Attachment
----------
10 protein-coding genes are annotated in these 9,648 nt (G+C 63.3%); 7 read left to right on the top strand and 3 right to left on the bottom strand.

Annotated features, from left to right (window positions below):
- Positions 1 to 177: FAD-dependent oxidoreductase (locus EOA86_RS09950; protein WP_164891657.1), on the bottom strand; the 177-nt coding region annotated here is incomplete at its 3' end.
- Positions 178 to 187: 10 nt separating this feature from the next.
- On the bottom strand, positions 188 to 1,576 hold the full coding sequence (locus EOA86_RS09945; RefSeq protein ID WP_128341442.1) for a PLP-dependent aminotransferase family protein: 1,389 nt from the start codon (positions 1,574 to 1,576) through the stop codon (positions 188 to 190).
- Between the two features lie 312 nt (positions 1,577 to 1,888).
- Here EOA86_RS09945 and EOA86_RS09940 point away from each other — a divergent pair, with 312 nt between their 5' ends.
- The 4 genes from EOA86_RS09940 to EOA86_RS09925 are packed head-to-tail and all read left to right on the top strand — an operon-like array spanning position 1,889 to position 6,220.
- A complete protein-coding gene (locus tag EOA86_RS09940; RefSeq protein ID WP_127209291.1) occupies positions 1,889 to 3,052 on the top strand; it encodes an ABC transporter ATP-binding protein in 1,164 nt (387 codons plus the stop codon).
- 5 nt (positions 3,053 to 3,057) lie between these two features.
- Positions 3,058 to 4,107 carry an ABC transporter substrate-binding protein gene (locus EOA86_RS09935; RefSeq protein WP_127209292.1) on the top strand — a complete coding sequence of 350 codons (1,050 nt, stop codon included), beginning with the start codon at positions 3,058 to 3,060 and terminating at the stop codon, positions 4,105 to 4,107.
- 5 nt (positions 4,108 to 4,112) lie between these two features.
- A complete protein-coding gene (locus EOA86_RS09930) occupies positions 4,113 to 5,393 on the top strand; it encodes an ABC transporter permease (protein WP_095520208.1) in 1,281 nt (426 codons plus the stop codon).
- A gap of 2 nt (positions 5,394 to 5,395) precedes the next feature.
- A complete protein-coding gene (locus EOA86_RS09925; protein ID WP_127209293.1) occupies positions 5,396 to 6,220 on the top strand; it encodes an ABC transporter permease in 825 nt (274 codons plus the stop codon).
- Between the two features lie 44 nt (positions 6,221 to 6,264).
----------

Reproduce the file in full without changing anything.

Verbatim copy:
10 protein-coding genes are annotated in these 9,648 nt (G+C 63.3%); 7 read left to right on the top strand and 3 right to left on the bottom strand.

Annotated features, from left to right (window positions below):
- Positions 1 to 177: FAD-dependent oxidoreductase (locus EOA86_RS09950; protein WP_164891657.1), on the bottom strand; the 177-nt coding region annotated here is incomplete at its 3' end.
- Positions 178 to 187: 10 nt separating this feature from the next.
- On the bottom strand, positions 188 to 1,576 hold the full coding sequence (locus EOA86_RS09945; RefSeq protein ID WP_128341442.1) for a PLP-dependent aminotransferase family protein: 1,389 nt from the start codon (positions 1,574 to 1,576) through the stop codon (positions 188 to 190).
- Between the two features lie 312 nt (positions 1,577 to 1,888).
- Here EOA86_RS09945 and EOA86_RS09940 point away from each other — a divergent pair, with 312 nt between their 5' ends.
- The 4 genes from EOA86_RS09940 to EOA86_RS09925 are packed head-to-tail and all read left to right on the top strand — an operon-like array spanning position 1,889 to position 6,220.
- A complete protein-coding gene (locus tag EOA86_RS09940; RefSeq protein ID WP_127209291.1) occupies positions 1,889 to 3,052 on the top strand; it encodes an ABC transporter ATP-binding protein in 1,164 nt (387 codons plus the stop codon).
- 5 nt (positions 3,053 to 3,057) lie between these two features.
- Positions 3,058 to 4,107 carry an ABC transporter substrate-binding protein gene (locus EOA86_RS09935; RefSeq protein WP_127209292.1) on the top strand — a complete coding sequence of 350 codons (1,050 nt, stop codon included), beginning with the start codon at positions 3,058 to 3,060 and terminating at the stop codon, positions 4,105 to 4,107.
- 5 nt (positions 4,108 to 4,112) lie between these two features.
- A complete protein-coding gene (locus EOA86_RS09930) occupies positions 4,113 to 5,393 on the top strand; it encodes an ABC transporter permease (protein WP_095520208.1) in 1,281 nt (426 codons plus the stop codon).
- A gap of 2 nt (positions 5,394 to 5,395) precedes the next feature.
- A complete protein-coding gene (locus EOA86_RS09925; protein ID WP_127209293.1) occupies positions 5,396 to 6,220 on the top strand; it encodes an ABC transporter permease in 825 nt (274 codons plus the stop codon).
- Between the two features lie 44 nt (positions 6,221 to 6,264).